synctool is an administrative tool for working with clusters of computers.
synctool copies configuration files to groups of machines in your cluster based on what groups (or classes) they are in. By doing so, it keeps the configuration on that group of machines synchronized (or, "in sync").
If needed, synctool will restart or reload any daemons, as you wish. synctool can be easily extended to do other administrative tasks, such as checking daemons, checking free disk space, installing packages, etc. or any other task you want it to do.
synctool was developed by Walter de Jong from 2003 to 2006.
synctool simplyfies system administration by working with the following concepts:
· a host can be part of one or more groups, or classes
· files are designated a class by means of filename extension
· the 'overlay' directory tree contains the files and directories that should be copied (or 'synced') to the target host
· when certain files are updated, you will want to execute a script (eg, /etc/init.d/daemon restart)
· simplicity. It uses the power of rsync and ssh to distribute the files.
· extendibility. Make synctool more powerful by writing plugin scripts.
· copy the contents of the bin/ directory to your local software directory, like /usr/local/bin/
These executables should be available on every node in your cluster. It is easy to use a shared filesystem for this, or use rcp, scp, rsync, or whatever file distribution mechanism you already have.
· setup a synctool repository on the master node:
· usually the masterdir is only accessible by root:
chown root.root /var/lib/synctool
chmod 700 /var/lib/synctool
· setup initial synctool repository directories:
· edit the configuration file
cp synctool.conf.example /var/lib/synctool/synctool.conf
· edit the .sh scripts to contain the correct path names
You should decide whether or not you want to administrate your master node with synctool as well. This is a personal preference; sometimes it is easier to apply synctool to the master node as well, sometimes it is wiser not to. The hosts that are under synctool's control are listed in synctool.conf, so if you want to exclude it, leave it out of the config file.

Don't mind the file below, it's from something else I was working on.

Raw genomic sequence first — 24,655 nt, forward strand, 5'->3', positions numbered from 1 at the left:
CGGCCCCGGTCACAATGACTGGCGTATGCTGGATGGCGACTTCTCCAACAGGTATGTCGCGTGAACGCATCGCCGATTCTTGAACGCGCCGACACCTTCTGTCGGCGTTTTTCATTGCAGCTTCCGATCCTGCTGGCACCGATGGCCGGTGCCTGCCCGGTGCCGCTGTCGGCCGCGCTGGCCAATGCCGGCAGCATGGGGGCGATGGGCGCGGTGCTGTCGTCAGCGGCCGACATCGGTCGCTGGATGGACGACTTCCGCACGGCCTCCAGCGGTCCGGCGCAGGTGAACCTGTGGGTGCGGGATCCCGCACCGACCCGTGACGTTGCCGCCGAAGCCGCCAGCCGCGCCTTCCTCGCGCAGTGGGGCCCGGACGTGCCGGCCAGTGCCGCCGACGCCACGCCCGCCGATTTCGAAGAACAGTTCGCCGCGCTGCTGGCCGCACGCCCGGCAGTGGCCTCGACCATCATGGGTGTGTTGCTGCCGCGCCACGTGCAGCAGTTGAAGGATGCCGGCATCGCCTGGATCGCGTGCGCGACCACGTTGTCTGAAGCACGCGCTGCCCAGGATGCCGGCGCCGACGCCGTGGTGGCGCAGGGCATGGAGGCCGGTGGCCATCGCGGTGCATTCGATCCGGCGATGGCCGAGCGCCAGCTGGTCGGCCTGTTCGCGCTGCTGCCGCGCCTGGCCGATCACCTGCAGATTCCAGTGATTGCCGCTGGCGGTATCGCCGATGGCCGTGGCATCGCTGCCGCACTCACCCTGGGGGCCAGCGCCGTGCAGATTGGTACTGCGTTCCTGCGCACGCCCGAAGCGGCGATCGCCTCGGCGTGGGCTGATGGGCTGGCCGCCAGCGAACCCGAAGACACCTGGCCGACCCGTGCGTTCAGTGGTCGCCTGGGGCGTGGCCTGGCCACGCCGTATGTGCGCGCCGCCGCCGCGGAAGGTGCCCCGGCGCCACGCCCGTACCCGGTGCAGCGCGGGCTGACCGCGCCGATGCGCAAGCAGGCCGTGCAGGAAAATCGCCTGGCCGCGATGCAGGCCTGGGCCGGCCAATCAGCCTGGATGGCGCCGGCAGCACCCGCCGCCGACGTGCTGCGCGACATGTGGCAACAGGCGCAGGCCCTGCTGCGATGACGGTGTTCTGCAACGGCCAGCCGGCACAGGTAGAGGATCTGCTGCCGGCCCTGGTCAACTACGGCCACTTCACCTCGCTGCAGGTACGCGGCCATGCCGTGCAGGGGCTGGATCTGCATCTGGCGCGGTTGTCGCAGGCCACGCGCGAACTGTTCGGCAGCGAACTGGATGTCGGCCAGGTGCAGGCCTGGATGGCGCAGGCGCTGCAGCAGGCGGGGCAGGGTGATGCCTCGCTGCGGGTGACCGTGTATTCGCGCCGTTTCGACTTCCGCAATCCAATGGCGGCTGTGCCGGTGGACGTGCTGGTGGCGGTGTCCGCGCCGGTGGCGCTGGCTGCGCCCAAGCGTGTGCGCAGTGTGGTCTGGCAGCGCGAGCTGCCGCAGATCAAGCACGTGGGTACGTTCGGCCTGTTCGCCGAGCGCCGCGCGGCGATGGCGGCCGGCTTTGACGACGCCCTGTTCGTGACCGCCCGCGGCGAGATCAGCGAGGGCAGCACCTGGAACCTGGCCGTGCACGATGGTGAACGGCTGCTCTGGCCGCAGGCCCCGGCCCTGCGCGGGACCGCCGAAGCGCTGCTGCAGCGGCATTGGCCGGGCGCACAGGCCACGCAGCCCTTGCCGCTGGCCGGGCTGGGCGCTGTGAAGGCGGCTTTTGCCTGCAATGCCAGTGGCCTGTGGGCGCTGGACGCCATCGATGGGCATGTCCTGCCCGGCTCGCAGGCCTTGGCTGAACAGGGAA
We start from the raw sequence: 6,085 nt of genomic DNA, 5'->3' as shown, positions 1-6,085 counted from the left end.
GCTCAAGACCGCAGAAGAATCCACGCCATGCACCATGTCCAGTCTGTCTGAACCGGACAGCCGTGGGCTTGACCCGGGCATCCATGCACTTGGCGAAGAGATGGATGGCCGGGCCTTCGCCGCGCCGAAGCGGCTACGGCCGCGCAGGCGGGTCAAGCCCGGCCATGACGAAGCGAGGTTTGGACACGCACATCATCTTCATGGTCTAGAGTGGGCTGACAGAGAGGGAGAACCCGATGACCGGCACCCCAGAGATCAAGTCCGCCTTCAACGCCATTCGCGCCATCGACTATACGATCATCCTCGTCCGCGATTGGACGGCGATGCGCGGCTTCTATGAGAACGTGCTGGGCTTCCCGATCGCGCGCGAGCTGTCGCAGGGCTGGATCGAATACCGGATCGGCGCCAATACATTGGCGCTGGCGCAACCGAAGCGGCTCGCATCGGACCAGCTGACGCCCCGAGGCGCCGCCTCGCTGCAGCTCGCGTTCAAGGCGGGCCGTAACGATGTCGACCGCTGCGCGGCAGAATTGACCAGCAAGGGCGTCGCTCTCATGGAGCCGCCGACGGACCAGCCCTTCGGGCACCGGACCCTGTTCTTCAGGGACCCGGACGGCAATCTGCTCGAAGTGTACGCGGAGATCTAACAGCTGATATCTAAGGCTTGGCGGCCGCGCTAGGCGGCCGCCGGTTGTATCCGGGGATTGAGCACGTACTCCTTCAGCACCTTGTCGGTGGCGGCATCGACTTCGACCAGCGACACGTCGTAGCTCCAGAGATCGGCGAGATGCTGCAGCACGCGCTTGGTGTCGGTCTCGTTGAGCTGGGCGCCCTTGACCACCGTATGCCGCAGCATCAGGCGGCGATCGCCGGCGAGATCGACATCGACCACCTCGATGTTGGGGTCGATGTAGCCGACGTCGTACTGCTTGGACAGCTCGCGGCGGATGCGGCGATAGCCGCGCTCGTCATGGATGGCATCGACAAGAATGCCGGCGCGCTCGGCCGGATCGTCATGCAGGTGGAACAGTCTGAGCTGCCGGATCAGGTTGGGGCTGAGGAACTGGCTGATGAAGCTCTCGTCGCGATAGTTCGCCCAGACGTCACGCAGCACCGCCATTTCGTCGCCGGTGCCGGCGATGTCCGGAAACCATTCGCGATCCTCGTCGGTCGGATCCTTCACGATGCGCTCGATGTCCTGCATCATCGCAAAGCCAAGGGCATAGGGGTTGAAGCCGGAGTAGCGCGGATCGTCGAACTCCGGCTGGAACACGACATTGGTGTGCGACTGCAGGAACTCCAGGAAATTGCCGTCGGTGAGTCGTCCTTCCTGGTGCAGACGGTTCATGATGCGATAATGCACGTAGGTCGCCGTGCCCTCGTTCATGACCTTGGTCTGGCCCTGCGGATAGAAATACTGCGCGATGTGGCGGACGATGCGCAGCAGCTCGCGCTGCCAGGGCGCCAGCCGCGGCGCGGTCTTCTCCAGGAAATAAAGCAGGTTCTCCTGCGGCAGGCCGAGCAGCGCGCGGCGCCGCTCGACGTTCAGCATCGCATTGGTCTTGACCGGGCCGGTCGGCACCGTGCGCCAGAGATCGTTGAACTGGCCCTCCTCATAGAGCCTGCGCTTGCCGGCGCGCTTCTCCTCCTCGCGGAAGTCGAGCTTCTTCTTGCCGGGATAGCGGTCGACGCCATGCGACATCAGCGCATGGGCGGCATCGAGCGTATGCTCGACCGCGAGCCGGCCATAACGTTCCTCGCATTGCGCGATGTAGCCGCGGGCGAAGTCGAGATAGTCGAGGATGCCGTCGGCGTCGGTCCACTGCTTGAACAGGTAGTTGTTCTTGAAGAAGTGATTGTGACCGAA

As stated in the README, the synctool python program does not do any network communication (like, for example, cfengine does). This means you have to synchronize the repository to all nodes in the cluster by other means; rsync is perfectly suited to do this job. It is also possible to put the synctool repository on a shared filesystem. This is not recommended for large clusters for performance reasons. By default, synctool is deployed together with a wrapper script synctool.sh
that does the following:
* rsync the repository to all nodes
* run synctool on all nodes via ssh
synctool uses rsync with ssh to copy files to all nodes. This means you will need to set up ssh with passwordless login for root from the masternode to the cluster nodes. This has some security implications. Be sure you understand every security aspect before bluntly opening up the nodes. See the SSH documentation (for OpenSSH, see http://www.openssh.org ) on possible ways to achieve this.
For sites with extra tight security, it is possible to configure ssh to run only specific (synctool) commands, or maybe you want to adapt the synctool.sh wrapper script so that it suits your security needs.
What's New in This Release: [ read full changelog ]
· This version fixed a number of small issues and notably two larger ones: the PATH environment variable is now searched for the configured commands.
· This helps on multi-platform setups.
· The --erased-saved option now is an action by itself.
· Using --erased-saved will no longer trigger other updates to occur inadvertently.